The massive, 67,000 square foot greenhouse, in Middletown, Maryland, equipped with huge sliding metal trays, is like a plant assembly line.
A line that, for the time being, is idled due to damage from a winter snowstorm.
Still, Larry Gude, whose family has grown ornamental flowers since 1889, has hope-- and a plan.
“Did you ever dream when you were a kid, just starting out, that you’d be growing medical marijuana?’ he was asked. “No,” Gude answered, chuckling. “In the culture then, it was pot, it was Woodstock and all that. I had no idea there were any medicinal purposes at all.”
How times have changed-- maybe.
The Frederick County Council is considering whether to approve the growing of medical marijuana in the area, as part of an eight-year pilot program.
But there are restrictions to the proposal.
"One hundred and ten I decided that the field probably was not going to fly with the farming community at all,” said M.C. Keegan-Ayer, the County Council Vice-President. “So I had it as a special exception in a greenhouse only.”
In other words, the public will not see open marijuana fields growing across the County.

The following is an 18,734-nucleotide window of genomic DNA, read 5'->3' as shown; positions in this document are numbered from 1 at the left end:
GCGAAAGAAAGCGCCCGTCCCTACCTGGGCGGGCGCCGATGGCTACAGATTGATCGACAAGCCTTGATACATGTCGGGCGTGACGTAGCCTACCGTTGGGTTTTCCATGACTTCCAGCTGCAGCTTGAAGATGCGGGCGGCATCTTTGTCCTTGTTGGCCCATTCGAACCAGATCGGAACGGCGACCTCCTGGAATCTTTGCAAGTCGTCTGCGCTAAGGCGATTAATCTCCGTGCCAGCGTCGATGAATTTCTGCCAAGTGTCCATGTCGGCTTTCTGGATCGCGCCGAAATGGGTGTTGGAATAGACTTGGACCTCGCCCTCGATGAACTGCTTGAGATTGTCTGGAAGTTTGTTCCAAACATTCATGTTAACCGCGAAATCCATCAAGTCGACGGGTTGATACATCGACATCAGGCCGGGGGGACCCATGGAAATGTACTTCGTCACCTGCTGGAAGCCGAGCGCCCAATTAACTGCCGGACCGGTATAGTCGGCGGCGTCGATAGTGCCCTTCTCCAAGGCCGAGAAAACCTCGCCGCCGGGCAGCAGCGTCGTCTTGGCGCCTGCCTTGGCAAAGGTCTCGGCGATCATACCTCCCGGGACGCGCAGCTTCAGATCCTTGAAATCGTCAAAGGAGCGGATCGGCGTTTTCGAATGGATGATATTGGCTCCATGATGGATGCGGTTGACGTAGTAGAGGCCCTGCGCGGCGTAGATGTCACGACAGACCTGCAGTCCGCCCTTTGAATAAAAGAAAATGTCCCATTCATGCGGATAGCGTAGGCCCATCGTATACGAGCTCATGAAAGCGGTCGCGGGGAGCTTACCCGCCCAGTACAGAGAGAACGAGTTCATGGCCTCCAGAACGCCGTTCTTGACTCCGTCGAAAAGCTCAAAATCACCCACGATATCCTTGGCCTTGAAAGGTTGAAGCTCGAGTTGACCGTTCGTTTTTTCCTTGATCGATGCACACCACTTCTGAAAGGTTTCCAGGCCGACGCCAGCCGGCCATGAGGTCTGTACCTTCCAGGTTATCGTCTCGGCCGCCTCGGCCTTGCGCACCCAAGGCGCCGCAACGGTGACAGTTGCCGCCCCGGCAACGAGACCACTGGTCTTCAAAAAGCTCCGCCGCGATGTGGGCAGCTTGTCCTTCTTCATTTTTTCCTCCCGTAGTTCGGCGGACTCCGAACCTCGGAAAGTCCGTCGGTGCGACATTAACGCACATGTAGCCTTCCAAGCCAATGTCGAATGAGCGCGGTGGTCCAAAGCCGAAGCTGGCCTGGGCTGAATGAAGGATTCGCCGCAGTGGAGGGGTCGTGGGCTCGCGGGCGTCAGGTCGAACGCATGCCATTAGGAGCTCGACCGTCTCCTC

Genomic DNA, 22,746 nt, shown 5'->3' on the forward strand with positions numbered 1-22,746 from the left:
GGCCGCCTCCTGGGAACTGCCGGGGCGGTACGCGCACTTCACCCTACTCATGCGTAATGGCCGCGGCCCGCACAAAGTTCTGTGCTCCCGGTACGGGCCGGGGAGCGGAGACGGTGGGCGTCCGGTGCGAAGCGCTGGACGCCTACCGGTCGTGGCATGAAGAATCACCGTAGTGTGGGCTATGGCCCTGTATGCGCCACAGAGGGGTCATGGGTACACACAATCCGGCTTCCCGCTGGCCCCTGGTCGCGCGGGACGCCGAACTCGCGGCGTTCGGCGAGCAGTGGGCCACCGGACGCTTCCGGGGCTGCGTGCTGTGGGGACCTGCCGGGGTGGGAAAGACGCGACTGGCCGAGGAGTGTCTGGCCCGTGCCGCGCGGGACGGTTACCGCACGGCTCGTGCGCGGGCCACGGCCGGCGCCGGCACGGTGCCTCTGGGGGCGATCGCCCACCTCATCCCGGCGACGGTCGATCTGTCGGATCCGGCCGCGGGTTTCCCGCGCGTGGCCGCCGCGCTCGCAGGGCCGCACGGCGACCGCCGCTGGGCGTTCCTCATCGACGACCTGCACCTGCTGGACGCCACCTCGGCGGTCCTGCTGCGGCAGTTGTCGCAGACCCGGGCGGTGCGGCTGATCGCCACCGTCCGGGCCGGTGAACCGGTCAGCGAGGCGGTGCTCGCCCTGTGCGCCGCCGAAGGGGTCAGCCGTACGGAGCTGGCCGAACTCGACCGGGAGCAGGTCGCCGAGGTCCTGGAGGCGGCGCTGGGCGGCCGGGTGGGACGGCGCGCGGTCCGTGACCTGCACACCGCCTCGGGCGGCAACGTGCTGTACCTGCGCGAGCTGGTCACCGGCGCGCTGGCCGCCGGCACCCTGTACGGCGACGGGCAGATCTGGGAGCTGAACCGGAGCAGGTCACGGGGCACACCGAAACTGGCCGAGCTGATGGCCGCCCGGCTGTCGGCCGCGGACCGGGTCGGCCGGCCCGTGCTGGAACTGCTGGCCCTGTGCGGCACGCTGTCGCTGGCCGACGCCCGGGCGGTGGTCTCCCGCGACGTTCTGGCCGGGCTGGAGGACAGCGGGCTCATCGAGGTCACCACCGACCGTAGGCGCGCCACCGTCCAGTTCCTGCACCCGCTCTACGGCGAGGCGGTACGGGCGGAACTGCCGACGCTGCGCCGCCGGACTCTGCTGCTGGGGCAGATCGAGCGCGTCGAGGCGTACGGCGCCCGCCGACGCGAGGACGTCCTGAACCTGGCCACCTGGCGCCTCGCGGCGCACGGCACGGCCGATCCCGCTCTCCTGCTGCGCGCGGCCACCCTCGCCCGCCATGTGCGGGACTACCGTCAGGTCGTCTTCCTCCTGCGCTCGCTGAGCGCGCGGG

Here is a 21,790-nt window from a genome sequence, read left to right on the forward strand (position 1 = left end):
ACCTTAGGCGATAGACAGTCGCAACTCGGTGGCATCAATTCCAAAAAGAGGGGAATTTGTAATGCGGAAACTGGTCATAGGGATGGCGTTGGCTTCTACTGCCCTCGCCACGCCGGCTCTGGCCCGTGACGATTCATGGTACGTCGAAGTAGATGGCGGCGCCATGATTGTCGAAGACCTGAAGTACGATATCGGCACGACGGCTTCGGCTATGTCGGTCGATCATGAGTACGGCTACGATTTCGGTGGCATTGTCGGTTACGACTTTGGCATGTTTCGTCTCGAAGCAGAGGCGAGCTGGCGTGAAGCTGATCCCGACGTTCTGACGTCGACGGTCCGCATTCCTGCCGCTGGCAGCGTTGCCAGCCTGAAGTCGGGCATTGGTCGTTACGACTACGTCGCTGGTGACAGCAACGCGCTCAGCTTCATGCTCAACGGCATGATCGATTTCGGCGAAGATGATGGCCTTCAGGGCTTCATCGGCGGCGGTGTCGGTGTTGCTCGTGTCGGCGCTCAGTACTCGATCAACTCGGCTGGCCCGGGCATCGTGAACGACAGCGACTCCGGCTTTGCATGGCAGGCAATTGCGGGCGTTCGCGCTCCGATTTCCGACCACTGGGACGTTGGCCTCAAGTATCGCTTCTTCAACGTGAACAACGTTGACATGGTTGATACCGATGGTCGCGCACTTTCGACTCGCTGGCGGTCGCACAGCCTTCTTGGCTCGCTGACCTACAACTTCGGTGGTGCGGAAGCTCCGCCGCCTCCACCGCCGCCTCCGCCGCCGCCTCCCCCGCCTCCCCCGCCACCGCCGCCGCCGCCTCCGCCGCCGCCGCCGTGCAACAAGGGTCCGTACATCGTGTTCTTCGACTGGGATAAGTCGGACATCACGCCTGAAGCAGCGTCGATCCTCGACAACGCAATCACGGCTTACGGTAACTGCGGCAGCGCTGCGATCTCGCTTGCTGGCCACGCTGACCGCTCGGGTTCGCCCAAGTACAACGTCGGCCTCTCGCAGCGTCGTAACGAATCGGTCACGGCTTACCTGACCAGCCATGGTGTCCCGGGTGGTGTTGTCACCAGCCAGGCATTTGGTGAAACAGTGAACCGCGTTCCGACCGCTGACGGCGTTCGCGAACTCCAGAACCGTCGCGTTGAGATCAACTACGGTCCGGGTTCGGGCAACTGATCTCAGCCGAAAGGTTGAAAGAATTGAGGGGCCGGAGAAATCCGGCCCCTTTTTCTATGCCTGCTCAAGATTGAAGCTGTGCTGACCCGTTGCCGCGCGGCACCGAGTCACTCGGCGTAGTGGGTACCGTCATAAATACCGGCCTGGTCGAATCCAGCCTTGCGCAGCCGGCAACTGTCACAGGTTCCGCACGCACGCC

Even so, not everyone like the plan.
The County Farm Bureau opposes the idea.
Others are concerned about security when growing cannabis.
“It's a very divisive topic,” said Kevin Klink, Gude’s property manager. “You mention the word cannabis or marijuana and they say no. No matter what you say, no.”
“Their argument is ‘we don't want this in Frederick County,’” Keegan-Ayer added.
She said individual farmers have expressed interest. But not everyone.
“You have people who still view marijuana as the drug of the sixties and seventies,” Keegan-Ayer said. “You have other people who see medicinal properties of the plant.”
Gude is a true believer: that medical marijuana is the cash crop of the future.
The going rate in states like Colorado is $2,000 a pound.
Gude believes he could cultivate about 5,000 pounds a year.
“The more I’ve learned about it, it is just a plant,” he said. “The idea of growing it in a greenhouse makes all the sense in the world.”
Supporters of the idea say medical marijuana can be genetically altered, by reducing the amount of THC, the chemical that makes users high, while increasing its healing medicinal properties.
Helping patients with seizures, Alzheimer's, PTSD, and other health issues.
Supporters say there is plenty of money to be made as well.
“Colorado brought in over $100 million in tax revenue just last year,” Klink said. “You're talking about thousands of dollars for a pound of this product that you can grow in a greenhouse.”
The County Council must vote on a bill that includes the new restrictions, including a provision that requires the marijuana be grown on land zoned for agriculture.
That vote will probably take place in late September.
Individual applicants must also have state license approval from the Maryland Cannabis Commission.
But Gude is optimistic.
“Now we seem to be coming, I think to our senses,” he said. “Looking at it from a truly medicinal standpoint and scientific standpoint and saying this works and here's why it works. This is a good thing.”